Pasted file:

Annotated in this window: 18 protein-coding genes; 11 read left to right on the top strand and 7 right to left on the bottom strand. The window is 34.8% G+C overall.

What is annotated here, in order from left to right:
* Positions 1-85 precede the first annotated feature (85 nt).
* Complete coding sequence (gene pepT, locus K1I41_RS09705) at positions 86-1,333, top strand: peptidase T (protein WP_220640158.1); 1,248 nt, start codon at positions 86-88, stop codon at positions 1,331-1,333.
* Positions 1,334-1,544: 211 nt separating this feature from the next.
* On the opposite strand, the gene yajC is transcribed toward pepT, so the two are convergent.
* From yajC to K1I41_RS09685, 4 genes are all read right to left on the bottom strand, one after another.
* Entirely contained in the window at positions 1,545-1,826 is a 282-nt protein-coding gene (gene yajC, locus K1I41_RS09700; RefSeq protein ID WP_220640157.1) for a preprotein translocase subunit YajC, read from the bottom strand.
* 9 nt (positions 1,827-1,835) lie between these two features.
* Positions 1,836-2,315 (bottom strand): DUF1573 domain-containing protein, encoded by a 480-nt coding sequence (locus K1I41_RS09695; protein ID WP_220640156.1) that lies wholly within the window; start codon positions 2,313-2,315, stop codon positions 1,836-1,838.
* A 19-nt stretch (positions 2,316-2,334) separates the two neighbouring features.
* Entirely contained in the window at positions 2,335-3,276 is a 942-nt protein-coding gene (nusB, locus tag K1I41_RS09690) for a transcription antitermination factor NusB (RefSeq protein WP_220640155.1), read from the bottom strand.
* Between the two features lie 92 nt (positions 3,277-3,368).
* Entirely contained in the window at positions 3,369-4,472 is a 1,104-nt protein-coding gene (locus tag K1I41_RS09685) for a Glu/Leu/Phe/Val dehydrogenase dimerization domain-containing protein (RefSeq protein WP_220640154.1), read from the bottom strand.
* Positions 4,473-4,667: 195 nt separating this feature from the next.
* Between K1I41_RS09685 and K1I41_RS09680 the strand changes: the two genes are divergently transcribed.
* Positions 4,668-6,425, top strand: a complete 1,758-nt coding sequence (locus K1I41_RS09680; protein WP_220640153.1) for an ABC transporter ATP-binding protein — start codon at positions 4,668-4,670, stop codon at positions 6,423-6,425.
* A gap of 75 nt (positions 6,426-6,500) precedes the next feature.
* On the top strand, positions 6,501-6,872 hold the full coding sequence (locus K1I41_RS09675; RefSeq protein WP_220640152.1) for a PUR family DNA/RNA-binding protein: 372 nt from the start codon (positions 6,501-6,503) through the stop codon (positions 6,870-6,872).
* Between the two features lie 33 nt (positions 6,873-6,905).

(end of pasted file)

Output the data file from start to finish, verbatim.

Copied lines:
Annotated in this window: 18 protein-coding genes; 11 read left to right on the top strand and 7 right to left on the bottom strand. The window is 34.8% G+C overall.

What is annotated here, in order from left to right:
* Positions 1-85 precede the first annotated feature (85 nt).
* Complete coding sequence (gene pepT, locus K1I41_RS09705) at positions 86-1,333, top strand: peptidase T (protein WP_220640158.1); 1,248 nt, start codon at positions 86-88, stop codon at positions 1,331-1,333.
* Positions 1,334-1,544: 211 nt separating this feature from the next.
* On the opposite strand, the gene yajC is transcribed toward pepT, so the two are convergent.
* From yajC to K1I41_RS09685, 4 genes are all read right to left on the bottom strand, one after another.
* Entirely contained in the window at positions 1,545-1,826 is a 282-nt protein-coding gene (gene yajC, locus K1I41_RS09700; RefSeq protein ID WP_220640157.1) for a preprotein translocase subunit YajC, read from the bottom strand.
* 9 nt (positions 1,827-1,835) lie between these two features.
* Positions 1,836-2,315 (bottom strand): DUF1573 domain-containing protein, encoded by a 480-nt coding sequence (locus K1I41_RS09695; protein ID WP_220640156.1) that lies wholly within the window; start codon positions 2,313-2,315, stop codon positions 1,836-1,838.
* A 19-nt stretch (positions 2,316-2,334) separates the two neighbouring features.
* Entirely contained in the window at positions 2,335-3,276 is a 942-nt protein-coding gene (nusB, locus tag K1I41_RS09690) for a transcription antitermination factor NusB (RefSeq protein WP_220640155.1), read from the bottom strand.
* Between the two features lie 92 nt (positions 3,277-3,368).
* Entirely contained in the window at positions 3,369-4,472 is a 1,104-nt protein-coding gene (locus tag K1I41_RS09685) for a Glu/Leu/Phe/Val dehydrogenase dimerization domain-containing protein (RefSeq protein WP_220640154.1), read from the bottom strand.
* Positions 4,473-4,667: 195 nt separating this feature from the next.
* Between K1I41_RS09685 and K1I41_RS09680 the strand changes: the two genes are divergently transcribed.
* Positions 4,668-6,425, top strand: a complete 1,758-nt coding sequence (locus K1I41_RS09680; protein WP_220640153.1) for an ABC transporter ATP-binding protein — start codon at positions 4,668-4,670, stop codon at positions 6,423-6,425.
* A gap of 75 nt (positions 6,426-6,500) precedes the next feature.
* On the top strand, positions 6,501-6,872 hold the full coding sequence (locus K1I41_RS09675; RefSeq protein WP_220640152.1) for a PUR family DNA/RNA-binding protein: 372 nt from the start codon (positions 6,501-6,503) through the stop codon (positions 6,870-6,872).
* Between the two features lie 33 nt (positions 6,873-6,905).